The Current

Sister of slain Maltese reporter fights to end impunity for crimes against journalists

Corinne Vella says her sister, journalist Daphne Caruana Galizia, was killed for exposing high-level corruption involving Maltese government officials. She wants justice and is calling on the government to launch a public inquiry.

Corinne Vella wants an end to impunity for crimes her sister exposed

Maltese investigative journalist Daphne Caruana Galizia, seen in a 2011 photo, was killed by a car bomb on Oct. 16, 2017 in Malta. (Darrin Zammit Lupi/Reuters)

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Corinne Vella has been pushing for justice for her slain sister for over a year.

The investigative journalist Daphne Caruana Galizia, 53, was killed by a car bomb outside her home in Malta on Oct. 16, 2017. Caruana Galizia was known for her reporting on high-level political corruption involving government officials.

Vella believes her sister's death is connected to her "commitment to tell the truth" in her reporting. She wants a public inquiry to investigate whether her life could have been saved.

"It really is clear. There has been an escalation of threats against her and the impunity for the crimes she exposed enabled her murder, creating a climate where it is entirely possible," she told The Current's guest host Laura Lynch.

"All the crimes she exposed, all the people she's exposed — they have gone unpunished," she said, adding until those people are punished everyone is at risk.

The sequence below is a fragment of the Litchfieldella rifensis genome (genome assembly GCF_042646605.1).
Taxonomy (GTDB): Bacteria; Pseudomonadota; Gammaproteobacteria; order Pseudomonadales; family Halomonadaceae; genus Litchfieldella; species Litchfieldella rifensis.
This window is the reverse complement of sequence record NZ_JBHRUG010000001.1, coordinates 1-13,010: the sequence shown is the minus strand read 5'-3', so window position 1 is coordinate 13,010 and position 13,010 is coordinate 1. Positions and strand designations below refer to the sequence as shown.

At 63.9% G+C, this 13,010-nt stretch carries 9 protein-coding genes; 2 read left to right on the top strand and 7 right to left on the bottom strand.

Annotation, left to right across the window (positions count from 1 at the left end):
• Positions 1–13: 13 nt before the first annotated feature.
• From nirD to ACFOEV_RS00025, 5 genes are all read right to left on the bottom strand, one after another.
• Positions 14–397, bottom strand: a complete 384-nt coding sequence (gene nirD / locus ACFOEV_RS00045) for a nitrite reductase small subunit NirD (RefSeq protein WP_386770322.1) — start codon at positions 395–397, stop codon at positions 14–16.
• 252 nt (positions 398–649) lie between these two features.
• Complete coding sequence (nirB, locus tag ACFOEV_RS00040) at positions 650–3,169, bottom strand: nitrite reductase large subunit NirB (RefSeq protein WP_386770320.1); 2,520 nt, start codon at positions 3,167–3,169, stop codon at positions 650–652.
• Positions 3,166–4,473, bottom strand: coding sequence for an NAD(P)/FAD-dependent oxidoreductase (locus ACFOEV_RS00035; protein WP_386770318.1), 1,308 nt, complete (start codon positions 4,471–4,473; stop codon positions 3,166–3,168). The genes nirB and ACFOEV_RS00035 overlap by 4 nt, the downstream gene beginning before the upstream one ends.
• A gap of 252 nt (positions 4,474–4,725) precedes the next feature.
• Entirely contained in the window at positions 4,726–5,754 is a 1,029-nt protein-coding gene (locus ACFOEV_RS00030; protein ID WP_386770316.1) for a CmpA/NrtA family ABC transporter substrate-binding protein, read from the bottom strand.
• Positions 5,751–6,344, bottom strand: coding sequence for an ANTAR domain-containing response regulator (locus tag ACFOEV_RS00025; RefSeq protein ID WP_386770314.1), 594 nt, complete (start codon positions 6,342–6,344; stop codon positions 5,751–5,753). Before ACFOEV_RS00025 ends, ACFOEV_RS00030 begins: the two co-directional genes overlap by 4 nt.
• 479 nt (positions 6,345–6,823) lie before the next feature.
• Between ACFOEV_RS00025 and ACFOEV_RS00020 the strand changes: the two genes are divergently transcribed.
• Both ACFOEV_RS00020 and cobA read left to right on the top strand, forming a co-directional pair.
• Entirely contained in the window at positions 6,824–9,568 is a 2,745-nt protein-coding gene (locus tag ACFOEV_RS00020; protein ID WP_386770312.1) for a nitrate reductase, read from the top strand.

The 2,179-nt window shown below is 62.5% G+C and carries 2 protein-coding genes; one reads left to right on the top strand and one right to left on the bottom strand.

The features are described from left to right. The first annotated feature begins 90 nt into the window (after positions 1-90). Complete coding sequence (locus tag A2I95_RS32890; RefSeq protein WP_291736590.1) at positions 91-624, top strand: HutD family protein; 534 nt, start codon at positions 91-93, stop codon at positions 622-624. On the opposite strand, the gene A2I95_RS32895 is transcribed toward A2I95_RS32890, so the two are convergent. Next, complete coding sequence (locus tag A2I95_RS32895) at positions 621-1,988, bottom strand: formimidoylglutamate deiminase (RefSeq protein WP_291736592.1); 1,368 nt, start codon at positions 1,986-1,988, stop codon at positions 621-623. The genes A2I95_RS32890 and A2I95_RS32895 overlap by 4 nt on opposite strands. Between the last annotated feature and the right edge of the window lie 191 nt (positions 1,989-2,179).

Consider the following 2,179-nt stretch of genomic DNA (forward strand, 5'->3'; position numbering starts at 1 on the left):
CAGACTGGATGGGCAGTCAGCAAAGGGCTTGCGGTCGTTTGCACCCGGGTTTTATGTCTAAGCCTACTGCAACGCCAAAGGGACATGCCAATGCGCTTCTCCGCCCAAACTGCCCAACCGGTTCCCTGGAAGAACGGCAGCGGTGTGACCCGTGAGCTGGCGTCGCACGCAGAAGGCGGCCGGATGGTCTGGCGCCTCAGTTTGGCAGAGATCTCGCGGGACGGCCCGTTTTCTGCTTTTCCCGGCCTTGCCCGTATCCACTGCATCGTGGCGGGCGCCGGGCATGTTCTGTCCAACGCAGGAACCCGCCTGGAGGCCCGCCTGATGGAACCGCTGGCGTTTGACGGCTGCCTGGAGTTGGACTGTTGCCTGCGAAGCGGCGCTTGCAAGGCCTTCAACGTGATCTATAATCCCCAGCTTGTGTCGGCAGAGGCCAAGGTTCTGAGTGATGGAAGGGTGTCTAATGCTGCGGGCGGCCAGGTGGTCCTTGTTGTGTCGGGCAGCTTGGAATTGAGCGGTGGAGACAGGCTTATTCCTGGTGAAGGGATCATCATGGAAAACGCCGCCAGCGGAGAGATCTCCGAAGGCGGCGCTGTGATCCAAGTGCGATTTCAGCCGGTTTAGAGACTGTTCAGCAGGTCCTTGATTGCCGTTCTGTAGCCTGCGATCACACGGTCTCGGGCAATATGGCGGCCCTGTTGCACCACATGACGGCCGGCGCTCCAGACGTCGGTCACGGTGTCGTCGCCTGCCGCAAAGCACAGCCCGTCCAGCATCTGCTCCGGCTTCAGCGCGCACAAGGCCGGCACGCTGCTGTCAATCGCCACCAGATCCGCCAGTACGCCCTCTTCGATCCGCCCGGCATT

Candles burn to commemorate the slain investigative journalist Daphne Caruana Galizia. (Axel Schmidt/Reuters)

According to the United Nations, in the past 12 years, over 100 journalists around the world have been killed for doing their  job or about one death every four days.

In nine out of 10 cases, the killers go unpunished, reports UNESCO.

To highlight the brutal consequences journalists face in their work, the UN recognizes Nov. 2, as the International Day to End Impunity for Crimes against Journalists.

Protecting Journalists

More than a year into Caruana Galizia's case, Vella said there's been no investigation by the Maltese government even though she was told "no stone will be unturned."

"Obviously, there's no interest in protecting journalists because the one thing government can do directly ... is to set up a public inquiry," Vella told Lynch.

"An inquiry would also teach the government lessons about what needs to be done to protect journalists the day," she added.

A banner with the photo of the Malta police commissioner Lawrence Cutajar is laid on the floor outside police headquarters during a spontaneous protest following a rally to honor Caruana Galizia. (Rene Rossignaud/Associated Press)

Vella believes justice for her sister's murder must include everybody involved "without fear or favour," she said.

"But more importantly in the long run and for everybody's safety, it also means ending impunity for all the crimes she exposed."

Listen to the full conversation, about the dangers journalists face at work, by clicking on the audio near the top of this page. 

Written by Lisa Ayuso. Produced by Caro Rolando and Donya Ziaee.